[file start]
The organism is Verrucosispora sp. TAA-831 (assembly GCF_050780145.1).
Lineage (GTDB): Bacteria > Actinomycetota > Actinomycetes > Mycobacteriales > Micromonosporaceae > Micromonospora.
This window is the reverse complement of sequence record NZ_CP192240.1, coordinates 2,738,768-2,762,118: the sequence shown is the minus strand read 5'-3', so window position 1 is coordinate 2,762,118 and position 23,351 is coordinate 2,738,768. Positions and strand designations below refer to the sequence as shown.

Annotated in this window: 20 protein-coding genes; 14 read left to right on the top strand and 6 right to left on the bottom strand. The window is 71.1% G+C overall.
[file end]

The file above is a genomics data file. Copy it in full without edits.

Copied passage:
The organism is Verrucosispora sp. TAA-831 (assembly GCF_050780145.1).
Lineage (GTDB): Bacteria > Actinomycetota > Actinomycetes > Mycobacteriales > Micromonosporaceae > Micromonospora.
This window is the reverse complement of sequence record NZ_CP192240.1, coordinates 2,738,768-2,762,118: the sequence shown is the minus strand read 5'-3', so window position 1 is coordinate 2,762,118 and position 23,351 is coordinate 2,738,768. Positions and strand designations below refer to the sequence as shown.

Annotated in this window: 20 protein-coding genes; 14 read left to right on the top strand and 6 right to left on the bottom strand. The window is 71.1% G+C overall.